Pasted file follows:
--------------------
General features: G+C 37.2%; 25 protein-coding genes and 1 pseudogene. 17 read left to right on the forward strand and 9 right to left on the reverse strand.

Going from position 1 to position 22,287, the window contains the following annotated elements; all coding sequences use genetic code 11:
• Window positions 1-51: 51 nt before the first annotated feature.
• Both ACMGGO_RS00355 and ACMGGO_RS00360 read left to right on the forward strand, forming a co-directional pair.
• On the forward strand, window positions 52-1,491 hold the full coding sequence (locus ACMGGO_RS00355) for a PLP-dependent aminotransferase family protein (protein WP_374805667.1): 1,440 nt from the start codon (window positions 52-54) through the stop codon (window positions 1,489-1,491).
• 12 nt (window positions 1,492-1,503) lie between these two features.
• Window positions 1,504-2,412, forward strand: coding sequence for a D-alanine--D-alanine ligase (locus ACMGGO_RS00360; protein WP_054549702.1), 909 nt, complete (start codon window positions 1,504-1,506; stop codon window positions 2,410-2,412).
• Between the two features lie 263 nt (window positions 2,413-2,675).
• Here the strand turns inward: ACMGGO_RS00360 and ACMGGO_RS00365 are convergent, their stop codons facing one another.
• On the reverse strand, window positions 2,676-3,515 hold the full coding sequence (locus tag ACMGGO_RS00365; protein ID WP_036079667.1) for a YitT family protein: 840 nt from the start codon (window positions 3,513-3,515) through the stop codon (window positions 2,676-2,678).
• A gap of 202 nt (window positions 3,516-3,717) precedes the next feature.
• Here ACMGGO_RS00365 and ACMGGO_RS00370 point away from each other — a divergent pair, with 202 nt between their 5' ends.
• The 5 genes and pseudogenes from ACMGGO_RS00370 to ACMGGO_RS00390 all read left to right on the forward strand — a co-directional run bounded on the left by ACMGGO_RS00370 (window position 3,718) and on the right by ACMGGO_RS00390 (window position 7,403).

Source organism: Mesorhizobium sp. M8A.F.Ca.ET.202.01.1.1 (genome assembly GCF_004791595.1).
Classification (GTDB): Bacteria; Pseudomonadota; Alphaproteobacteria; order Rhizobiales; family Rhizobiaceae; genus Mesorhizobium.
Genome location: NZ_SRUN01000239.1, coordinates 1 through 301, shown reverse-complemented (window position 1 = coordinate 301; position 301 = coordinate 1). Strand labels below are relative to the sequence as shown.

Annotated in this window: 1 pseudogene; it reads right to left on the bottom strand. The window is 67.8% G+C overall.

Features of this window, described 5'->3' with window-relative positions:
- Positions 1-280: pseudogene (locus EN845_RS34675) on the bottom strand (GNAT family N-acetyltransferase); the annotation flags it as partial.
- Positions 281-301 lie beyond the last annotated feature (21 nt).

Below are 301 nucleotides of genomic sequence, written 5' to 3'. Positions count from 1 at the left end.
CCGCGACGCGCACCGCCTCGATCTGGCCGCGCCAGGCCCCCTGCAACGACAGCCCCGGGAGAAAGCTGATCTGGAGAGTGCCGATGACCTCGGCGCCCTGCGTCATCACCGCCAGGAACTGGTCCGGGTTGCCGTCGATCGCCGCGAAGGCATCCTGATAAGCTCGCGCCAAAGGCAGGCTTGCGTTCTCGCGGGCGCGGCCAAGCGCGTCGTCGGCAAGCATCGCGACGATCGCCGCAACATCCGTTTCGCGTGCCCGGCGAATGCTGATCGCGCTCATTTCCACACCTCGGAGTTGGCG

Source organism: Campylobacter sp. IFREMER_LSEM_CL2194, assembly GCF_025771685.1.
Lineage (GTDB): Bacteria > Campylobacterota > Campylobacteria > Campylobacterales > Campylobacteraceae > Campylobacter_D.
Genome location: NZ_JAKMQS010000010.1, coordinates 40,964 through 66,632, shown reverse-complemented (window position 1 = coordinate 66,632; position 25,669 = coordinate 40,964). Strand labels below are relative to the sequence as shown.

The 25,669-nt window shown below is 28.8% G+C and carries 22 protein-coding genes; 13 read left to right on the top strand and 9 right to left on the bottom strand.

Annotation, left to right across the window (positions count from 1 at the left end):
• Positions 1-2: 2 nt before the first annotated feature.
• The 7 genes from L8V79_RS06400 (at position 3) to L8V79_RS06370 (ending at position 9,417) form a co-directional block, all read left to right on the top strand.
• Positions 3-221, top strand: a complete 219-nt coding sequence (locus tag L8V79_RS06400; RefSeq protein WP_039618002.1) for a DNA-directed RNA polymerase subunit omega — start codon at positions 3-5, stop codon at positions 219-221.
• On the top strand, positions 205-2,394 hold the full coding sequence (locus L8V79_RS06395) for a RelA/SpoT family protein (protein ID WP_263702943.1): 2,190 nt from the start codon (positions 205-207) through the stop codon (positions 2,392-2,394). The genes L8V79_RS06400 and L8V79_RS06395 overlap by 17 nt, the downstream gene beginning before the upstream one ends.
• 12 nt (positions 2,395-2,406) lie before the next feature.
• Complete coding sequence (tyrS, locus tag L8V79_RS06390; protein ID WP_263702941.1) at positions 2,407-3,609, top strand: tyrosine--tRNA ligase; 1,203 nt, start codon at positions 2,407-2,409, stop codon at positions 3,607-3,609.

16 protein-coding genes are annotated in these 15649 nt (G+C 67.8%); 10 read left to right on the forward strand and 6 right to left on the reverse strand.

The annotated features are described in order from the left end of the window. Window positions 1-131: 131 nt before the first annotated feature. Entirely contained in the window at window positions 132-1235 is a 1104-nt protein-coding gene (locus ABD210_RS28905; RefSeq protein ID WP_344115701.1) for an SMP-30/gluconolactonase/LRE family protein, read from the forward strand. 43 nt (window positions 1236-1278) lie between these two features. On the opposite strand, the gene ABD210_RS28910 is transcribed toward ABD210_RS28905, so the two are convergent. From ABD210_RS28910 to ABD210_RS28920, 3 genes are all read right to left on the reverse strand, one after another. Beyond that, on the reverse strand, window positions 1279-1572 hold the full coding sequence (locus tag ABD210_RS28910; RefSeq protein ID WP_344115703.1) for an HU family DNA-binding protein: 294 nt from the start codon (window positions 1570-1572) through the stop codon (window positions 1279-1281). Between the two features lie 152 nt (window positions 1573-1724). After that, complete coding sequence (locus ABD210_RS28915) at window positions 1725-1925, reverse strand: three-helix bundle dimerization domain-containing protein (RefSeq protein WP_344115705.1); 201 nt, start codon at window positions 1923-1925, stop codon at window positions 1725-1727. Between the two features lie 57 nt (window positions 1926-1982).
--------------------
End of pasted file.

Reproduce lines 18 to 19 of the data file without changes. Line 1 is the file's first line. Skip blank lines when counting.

Features of this window, described 5'->3' with window-relative positions:
- Positions 1-280: pseudogene (locus EN845_RS34675) on the bottom strand (GNAT family N-acetyltransferase); the annotation flags it as partial.